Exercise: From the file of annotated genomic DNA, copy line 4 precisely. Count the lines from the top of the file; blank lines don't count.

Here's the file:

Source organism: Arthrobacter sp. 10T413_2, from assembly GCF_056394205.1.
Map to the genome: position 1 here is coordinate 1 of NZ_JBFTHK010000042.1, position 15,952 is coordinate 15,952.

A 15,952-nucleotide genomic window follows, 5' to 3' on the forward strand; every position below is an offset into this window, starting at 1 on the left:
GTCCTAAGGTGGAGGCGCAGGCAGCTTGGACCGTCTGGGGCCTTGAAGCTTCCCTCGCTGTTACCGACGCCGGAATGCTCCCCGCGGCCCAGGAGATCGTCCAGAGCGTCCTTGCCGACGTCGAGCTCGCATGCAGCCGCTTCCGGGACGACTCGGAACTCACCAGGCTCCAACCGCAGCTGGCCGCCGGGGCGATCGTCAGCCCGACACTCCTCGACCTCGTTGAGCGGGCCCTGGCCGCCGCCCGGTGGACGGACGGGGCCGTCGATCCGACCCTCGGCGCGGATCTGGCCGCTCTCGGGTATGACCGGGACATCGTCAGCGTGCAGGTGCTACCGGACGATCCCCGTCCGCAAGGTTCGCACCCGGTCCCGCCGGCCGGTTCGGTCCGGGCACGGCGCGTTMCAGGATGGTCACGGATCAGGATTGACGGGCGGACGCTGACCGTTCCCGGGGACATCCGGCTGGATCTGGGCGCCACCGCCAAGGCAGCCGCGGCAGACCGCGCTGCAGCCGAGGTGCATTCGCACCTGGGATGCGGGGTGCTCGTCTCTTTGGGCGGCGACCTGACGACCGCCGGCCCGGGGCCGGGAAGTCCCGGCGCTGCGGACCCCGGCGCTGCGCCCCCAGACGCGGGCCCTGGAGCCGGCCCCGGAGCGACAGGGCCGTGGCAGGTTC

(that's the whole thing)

GTCCTAAGGTGGAGGCGCAGGCAGCTTGGACCGTCTGGGGCCTTGAAGCTTCCCTCGCTGTTACCGACGCCGGAATGCTCCCCGCGGCCCAGGAGATCGTCCAGAGCGTCCTTGCCGACGTCGAGCTCGCATGCAGCCGCTTCCGGGACGACTCGGAACTCACCAGGCTCCAACCGCAGCTGGCCGCCGGGGCGATCGTCAGCCCGACACTCCTCGACCTCGTTGAGCGGGCCCTGGCCGCCGCCCGGTGGACGGACGGGGCCGTCGATCCGACCCTCGGCGCGGATCTGGCCGCTCTCGGGTATGACCGGGACATCGTCAGCGTGCAGGTGCTACCGGACGATCCCCGTCCGCAAGGTTCGCACCCGGTCCCGCCGGCCGGTTCGGTCCGGGCACGGCGCGTTMCAGGATGGTCACGGATCAGGATTGACGGGCGGACGCTGACCGTTCCCGGGGACATCCGGCTGGATCTGGGCGCCACCGCCAAGGCAGCCGCGGCAGACCGCGCTGCAGCCGAGGTGCATTCGCACCTGGGATGCGGGGTGCTCGTCTCTTTGGGCGGCGACCTGACGACCGCCGGCCCGGGGCCGGGAAGTCCCGGCGCTGCGGACCCCGGCGCTGCGCCCCCAGACGCGGGCCCTGGAGCCGGCCCCGGAGCGACAGGGCCGTGGCAGGTTC